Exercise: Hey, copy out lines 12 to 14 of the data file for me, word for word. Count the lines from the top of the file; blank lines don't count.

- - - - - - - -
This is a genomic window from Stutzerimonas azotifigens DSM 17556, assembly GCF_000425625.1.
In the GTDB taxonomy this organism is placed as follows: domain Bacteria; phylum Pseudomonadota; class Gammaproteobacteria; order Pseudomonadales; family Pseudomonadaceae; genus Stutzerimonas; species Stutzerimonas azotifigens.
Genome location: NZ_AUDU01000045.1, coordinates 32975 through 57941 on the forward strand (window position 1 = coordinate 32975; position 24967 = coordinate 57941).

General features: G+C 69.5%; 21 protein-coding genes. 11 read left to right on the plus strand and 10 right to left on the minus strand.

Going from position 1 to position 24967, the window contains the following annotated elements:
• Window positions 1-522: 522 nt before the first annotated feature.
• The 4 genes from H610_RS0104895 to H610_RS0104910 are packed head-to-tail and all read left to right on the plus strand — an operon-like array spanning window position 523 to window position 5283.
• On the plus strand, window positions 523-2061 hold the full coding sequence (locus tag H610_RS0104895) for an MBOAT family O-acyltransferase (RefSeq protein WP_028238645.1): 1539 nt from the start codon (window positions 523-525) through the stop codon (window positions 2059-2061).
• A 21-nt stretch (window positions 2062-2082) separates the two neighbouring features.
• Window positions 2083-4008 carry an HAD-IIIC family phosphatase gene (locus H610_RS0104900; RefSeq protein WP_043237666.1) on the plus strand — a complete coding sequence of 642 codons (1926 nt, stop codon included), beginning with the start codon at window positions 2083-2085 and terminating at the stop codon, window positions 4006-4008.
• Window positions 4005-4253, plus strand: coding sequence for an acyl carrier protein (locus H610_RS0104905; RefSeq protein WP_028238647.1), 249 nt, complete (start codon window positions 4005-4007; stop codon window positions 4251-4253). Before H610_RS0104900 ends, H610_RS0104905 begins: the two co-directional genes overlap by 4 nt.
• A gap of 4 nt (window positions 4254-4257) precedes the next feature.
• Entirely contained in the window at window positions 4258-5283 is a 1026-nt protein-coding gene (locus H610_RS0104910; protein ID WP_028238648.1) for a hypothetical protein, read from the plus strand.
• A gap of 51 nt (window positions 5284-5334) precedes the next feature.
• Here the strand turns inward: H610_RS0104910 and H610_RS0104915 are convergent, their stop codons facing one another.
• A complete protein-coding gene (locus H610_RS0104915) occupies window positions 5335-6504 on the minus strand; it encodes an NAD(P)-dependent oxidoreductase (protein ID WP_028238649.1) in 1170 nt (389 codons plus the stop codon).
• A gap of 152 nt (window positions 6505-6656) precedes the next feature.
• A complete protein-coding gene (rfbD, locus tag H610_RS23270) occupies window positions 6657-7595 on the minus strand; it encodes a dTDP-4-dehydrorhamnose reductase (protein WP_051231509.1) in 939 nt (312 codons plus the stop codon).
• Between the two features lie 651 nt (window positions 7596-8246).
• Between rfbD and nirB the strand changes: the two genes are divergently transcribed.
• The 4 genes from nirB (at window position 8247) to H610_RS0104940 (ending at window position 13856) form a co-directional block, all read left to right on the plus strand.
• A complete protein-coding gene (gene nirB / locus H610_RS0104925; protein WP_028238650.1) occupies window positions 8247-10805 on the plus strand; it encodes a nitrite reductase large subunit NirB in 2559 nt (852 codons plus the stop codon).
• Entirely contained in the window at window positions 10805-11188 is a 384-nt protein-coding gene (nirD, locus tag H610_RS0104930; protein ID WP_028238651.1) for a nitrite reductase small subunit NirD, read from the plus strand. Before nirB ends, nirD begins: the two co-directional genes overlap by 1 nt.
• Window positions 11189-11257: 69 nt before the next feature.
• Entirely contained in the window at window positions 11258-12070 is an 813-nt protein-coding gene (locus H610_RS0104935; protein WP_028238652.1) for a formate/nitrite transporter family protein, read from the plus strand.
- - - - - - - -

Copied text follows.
• A gap of 4 nt (window positions 4254-4257) precedes the next feature.
• Entirely contained in the window at window positions 4258-5283 is a 1026-nt protein-coding gene (locus H610_RS0104910; protein ID WP_028238648.1) for a hypothetical protein, read from the plus strand.
• A gap of 51 nt (window positions 5284-5334) precedes the next feature.